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Nov 23, 2016

Verseon Corporation (“Verseon” or the “Company”)

Preclinical research to be presented at ASH Annual Meeting shows Verseon’s new class of anticoagulants prevents thrombosis while preserving platelet function

Fremont, Calif.—Preclinical research from Verseon, to be presented at the American Society of Hematology (ASH) Annual Meeting on December 5th, 2016, shows that the Company’s new class of direct thrombin inhibitors (VE-DTIs) are able to preserve platelet function. These findings provide a rationale why the VE-DTIs have a significantly reduced bleeding risk when compared to current novel oral anticoagulants (NOACs) in preclinical testing.

The key finding of this study is that Verseon’s potent, highly selective direct thrombin inhibitors do not disrupt platelet function, while they still block fibrinogen cleavage. NOACs are associated with bleeding risk and are known to strongly inhibit thrombin-mediated platelet activation, hence affecting platelet function. Compared to the NOACs, the VE-DTIs inhibit thrombin-mediated platelet activation from 19- to 900-fold less strongly.

While the VE-DTIs preserve platelet function, preclinical studies show that they act as effective anticoagulants, preventing arterial and venous thromboembolism, as well as thrombin-induced pulmonary embolism, with efficacy comparable to that of existing anticoagulants.

“Maintaining platelet function while preventing thrombosis could be an important approach to reduce bleeding risk. This work may lead to a new generation of safer blood thinners,” said Dr. John Deanfield, Professor of Cardiology at University College, London, who chairs Verseon’s cardiology advisory board.

Earlier this month at the American Heart Association (AHA) Scientific Sessions, Verseon presented a poster which demonstrated, in preclinical testing, that one of their lead drug candidates shows favorable safety, toxicity, and pharmacokinetics, including very low renal clearance of less than 10%. Low renal clearance would be highly desirable for patients with impaired renal function. Reported renal clearances for current NOACs, apixaban, rivaroxaban, edoxaban, and dabigatran, range from 27% to 80%. The poster also featured a single oral dose tolerability study for this compound, which established a high maximum tolerated dose in vivo. Moreover, a preclinical seven-day repeat dose-range finding study, with oral dosing once a day, indicates that the compound is well tolerated.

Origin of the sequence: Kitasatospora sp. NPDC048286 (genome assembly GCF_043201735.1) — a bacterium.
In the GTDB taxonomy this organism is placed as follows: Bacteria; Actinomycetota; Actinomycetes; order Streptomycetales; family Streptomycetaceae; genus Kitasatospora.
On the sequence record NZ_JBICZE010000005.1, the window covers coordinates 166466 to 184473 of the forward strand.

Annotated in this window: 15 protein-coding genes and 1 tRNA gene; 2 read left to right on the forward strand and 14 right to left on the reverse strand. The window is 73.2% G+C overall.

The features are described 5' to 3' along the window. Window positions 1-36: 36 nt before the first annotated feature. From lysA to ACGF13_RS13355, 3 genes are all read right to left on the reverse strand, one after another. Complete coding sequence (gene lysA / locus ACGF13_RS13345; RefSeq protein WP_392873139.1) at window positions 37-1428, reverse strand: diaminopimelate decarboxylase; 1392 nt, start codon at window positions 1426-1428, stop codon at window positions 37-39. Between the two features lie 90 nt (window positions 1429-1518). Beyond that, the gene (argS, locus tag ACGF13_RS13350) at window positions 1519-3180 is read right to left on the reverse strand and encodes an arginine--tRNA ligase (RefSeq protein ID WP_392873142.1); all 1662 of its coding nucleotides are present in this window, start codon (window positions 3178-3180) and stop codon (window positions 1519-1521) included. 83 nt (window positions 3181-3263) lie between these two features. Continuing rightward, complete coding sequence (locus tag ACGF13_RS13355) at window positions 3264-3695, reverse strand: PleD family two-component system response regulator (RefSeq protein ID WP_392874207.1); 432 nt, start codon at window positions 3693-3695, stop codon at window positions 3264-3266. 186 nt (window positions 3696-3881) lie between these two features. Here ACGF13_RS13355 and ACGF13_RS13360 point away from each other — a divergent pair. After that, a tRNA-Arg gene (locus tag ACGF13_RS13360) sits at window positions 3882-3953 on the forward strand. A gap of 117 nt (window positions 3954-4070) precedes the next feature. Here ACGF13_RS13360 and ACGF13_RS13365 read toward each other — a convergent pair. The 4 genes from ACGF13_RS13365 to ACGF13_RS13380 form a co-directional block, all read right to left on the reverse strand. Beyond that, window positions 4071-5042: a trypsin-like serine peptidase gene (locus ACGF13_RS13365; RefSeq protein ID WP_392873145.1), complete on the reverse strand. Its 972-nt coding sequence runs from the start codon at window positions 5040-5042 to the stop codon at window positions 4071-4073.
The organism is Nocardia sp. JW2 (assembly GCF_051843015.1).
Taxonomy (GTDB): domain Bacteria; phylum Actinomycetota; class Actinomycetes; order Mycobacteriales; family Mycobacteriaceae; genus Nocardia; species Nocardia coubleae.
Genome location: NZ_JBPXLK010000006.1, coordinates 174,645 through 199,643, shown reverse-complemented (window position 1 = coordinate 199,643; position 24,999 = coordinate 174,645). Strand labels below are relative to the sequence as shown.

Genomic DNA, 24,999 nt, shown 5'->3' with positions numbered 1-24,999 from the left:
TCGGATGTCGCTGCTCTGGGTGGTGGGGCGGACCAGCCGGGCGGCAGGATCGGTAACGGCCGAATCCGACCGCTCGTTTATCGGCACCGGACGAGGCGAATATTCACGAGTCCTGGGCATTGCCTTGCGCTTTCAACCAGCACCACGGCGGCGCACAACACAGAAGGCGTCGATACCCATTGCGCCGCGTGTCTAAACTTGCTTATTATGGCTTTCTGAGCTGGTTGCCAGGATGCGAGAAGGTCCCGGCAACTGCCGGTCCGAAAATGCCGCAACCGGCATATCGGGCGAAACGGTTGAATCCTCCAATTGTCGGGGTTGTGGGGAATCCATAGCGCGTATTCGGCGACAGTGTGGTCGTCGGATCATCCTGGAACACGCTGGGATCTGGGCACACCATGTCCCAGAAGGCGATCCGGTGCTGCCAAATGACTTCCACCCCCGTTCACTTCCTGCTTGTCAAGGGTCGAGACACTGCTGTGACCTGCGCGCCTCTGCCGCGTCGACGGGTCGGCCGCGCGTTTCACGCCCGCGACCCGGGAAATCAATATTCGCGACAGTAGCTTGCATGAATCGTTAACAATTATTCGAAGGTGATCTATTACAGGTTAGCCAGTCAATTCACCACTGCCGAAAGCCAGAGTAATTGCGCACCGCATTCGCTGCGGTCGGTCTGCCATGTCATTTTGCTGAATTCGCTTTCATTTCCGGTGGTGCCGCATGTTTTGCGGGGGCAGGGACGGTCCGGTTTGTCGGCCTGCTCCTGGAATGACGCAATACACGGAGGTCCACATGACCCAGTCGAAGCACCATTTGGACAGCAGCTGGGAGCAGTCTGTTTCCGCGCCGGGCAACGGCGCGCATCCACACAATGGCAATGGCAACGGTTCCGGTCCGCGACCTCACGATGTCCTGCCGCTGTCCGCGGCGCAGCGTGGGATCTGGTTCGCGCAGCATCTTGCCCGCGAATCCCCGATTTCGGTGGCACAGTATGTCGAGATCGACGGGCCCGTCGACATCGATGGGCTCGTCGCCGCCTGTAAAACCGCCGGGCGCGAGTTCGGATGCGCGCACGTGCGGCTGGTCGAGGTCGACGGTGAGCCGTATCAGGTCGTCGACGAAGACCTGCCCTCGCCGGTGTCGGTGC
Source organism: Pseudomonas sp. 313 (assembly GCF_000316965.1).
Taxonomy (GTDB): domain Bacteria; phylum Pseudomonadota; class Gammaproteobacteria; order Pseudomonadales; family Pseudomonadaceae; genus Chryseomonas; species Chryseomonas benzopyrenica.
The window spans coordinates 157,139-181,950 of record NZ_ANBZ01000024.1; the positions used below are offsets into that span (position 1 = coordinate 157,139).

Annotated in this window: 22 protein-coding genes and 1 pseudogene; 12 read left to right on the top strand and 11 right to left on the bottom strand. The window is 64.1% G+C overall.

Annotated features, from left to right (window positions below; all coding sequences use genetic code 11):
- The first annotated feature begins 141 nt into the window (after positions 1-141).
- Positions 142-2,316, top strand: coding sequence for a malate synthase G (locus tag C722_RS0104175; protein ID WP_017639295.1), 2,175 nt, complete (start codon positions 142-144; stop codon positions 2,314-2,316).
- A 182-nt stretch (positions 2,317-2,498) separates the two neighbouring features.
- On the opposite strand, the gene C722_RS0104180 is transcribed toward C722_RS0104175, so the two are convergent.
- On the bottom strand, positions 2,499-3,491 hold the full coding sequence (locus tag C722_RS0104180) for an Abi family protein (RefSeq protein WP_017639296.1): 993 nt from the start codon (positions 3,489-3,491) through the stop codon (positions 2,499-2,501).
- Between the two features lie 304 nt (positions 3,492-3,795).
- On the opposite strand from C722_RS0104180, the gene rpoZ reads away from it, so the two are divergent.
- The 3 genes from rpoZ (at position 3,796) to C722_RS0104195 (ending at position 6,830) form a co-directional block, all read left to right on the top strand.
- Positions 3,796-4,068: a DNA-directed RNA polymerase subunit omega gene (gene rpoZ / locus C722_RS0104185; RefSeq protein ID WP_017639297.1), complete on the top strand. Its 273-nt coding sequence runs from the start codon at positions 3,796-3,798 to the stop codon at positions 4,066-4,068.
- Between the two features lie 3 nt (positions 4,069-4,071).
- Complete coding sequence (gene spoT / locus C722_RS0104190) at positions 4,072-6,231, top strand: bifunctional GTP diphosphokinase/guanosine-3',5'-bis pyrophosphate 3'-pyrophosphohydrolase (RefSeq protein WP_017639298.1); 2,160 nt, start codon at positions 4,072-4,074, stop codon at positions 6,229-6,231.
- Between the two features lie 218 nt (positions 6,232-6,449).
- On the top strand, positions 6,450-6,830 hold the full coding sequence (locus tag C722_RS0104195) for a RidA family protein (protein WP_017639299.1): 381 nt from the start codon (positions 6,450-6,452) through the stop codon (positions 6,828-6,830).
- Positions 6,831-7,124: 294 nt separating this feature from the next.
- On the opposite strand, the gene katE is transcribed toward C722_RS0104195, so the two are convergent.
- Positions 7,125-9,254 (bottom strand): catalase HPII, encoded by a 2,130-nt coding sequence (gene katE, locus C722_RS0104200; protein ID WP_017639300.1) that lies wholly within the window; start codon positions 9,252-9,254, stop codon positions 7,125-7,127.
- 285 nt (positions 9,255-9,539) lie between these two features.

Verseon CEO Adityo Prakash, speaking about drug discovery and development at the Financial Times Global Pharmaceutical and Biotechnology Conference in London last week, explained that this new class of anticoagulants has been developed using Verseon’s proprietary, computationally driven drug discovery platform. “We built our platform to provide better drug candidates through the generation of genuinely novel chemical matter,” said Prakash. “The results shown at AHA and to be presented at ASH continue to validate our drug discovery process, which is producing a series of new drug candidates on an ongoing basis. In addition to our anticoagulant program, we currently also have programs on diabetic macular edema and oncology in preclinical testing, all with multiple novel drug candidates.”

Verseon’s abstract is available on the conference website and will be published in Blood on December 1, 2016. Details of the ASH poster presentation are as follows:

Abstract title: “Novel Class of Direct Thrombin Inhibitors Prevent Thrombosis by Inhibiting Fibrinogen Cleavage While Preserving Platelet Function”
Abstract number: #3834
Session name: 332. Antithrombotic Therapy: Poster III
Date and time: December 5, 2016, 6:00–8:00 p.m.
Location: San Diego Convention Center, Hall GH

About Verseon

Verseon Corporation (, AIM: VSN) is a technology-based pharmaceutical company that employs its proprietary, computational drug discovery platform to develop novel therapeutics that are unlikely to be found using conventional methods. The Company is applying its platform to a growing drug pipeline and currently has three active drug programs in the areas of anticoagulation, diabetic macular edema, and oncology.

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